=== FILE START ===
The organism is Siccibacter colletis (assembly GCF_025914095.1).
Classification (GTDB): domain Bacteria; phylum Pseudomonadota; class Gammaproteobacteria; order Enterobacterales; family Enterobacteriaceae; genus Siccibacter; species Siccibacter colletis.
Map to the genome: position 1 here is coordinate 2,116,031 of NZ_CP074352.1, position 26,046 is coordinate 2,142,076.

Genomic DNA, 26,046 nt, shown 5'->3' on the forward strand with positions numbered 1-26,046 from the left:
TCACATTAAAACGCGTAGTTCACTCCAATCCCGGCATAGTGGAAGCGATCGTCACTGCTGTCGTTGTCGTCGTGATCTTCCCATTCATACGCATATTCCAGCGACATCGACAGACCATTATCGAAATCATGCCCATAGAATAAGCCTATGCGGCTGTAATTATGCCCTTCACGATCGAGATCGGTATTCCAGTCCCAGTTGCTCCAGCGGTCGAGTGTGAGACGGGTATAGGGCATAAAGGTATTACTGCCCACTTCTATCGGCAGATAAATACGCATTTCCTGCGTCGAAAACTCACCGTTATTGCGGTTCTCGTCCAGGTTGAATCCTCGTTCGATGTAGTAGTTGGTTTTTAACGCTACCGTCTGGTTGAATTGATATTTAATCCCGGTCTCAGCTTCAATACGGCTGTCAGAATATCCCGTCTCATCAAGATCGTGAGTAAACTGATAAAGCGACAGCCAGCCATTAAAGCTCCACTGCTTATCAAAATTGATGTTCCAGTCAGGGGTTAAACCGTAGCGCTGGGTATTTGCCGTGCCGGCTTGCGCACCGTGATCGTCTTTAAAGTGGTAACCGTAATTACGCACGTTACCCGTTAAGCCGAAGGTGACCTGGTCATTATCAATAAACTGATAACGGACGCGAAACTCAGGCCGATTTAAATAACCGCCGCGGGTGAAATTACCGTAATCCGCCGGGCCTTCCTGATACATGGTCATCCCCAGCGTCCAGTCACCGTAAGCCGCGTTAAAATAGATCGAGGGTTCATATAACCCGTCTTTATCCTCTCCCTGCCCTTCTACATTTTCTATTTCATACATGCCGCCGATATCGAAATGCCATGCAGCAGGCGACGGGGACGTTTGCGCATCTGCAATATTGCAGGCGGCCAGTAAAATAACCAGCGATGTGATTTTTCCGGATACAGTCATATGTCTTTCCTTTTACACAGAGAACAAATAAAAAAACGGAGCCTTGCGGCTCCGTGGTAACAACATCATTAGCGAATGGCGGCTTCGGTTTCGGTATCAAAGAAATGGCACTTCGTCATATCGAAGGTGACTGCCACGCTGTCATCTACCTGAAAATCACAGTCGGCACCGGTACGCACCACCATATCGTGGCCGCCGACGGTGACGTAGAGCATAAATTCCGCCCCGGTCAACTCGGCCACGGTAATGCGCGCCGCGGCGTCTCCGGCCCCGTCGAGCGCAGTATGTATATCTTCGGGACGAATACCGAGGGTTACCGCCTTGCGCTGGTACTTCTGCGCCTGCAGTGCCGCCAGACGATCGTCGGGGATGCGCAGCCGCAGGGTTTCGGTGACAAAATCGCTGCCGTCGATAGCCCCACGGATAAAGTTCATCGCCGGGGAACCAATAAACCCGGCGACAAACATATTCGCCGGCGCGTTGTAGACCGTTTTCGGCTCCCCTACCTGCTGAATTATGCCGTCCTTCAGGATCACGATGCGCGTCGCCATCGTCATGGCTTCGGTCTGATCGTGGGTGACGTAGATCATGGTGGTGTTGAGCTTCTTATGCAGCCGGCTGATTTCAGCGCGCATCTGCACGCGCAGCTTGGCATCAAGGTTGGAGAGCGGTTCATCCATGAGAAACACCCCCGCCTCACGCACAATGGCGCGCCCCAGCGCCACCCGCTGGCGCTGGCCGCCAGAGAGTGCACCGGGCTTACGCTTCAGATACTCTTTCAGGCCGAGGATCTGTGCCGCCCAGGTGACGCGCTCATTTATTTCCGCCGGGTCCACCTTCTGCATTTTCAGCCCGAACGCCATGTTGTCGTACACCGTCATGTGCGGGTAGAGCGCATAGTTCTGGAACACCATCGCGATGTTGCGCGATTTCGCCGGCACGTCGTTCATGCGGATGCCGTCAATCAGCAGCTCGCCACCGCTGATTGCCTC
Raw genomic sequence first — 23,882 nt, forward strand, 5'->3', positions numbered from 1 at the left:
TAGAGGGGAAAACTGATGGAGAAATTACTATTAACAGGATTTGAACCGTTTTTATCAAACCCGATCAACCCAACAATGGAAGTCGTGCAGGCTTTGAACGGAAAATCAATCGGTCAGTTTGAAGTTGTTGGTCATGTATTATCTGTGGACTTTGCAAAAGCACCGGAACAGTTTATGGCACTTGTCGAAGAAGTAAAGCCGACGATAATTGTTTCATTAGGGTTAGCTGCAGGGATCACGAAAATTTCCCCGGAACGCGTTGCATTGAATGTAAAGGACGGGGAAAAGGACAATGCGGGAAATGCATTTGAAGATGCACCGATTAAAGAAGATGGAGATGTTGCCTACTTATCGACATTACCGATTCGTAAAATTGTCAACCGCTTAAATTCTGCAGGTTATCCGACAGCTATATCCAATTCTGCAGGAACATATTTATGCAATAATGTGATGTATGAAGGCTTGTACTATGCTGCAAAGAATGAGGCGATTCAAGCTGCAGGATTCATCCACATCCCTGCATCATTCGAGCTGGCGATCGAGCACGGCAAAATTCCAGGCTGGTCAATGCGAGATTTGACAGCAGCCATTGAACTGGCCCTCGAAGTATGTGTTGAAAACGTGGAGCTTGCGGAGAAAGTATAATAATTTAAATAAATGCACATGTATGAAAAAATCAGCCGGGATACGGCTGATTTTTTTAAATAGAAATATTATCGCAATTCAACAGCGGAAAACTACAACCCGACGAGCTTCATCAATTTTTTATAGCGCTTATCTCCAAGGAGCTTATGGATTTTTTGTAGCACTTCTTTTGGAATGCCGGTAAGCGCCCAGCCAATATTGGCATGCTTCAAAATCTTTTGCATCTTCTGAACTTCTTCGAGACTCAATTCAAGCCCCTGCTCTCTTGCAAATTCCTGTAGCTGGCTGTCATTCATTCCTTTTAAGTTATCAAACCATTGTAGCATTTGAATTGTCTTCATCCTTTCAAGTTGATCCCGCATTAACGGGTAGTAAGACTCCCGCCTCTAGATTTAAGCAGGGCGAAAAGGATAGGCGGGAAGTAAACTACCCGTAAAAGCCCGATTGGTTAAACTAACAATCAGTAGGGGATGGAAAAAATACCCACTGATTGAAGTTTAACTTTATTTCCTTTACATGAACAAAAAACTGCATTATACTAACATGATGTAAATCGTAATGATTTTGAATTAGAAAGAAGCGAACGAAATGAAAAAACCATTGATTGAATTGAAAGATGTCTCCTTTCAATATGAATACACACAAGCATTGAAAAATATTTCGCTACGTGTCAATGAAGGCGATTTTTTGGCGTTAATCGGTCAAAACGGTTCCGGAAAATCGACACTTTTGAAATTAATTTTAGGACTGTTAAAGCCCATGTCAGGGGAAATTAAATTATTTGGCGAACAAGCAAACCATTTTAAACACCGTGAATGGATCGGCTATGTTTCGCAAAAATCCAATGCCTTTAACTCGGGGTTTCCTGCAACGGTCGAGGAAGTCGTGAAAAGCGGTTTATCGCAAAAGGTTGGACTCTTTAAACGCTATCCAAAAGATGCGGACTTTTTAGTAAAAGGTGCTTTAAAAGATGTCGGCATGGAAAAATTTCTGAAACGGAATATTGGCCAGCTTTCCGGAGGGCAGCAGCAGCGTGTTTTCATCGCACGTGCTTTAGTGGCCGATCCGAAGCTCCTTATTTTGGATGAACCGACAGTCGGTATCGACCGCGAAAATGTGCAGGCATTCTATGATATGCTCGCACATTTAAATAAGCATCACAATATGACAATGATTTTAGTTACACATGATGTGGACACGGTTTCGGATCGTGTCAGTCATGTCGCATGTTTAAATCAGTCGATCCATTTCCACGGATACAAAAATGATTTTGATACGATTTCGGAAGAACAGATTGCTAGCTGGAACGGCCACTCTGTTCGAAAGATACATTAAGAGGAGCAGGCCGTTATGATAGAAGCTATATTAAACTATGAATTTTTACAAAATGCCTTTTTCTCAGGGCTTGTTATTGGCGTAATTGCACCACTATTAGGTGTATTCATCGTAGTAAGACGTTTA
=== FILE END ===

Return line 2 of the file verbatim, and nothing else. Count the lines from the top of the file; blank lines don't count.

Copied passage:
Classification (GTDB): domain Bacteria; phylum Pseudomonadota; class Gammaproteobacteria; order Enterobacterales; family Enterobacteriaceae; genus Siccibacter; species Siccibacter colletis.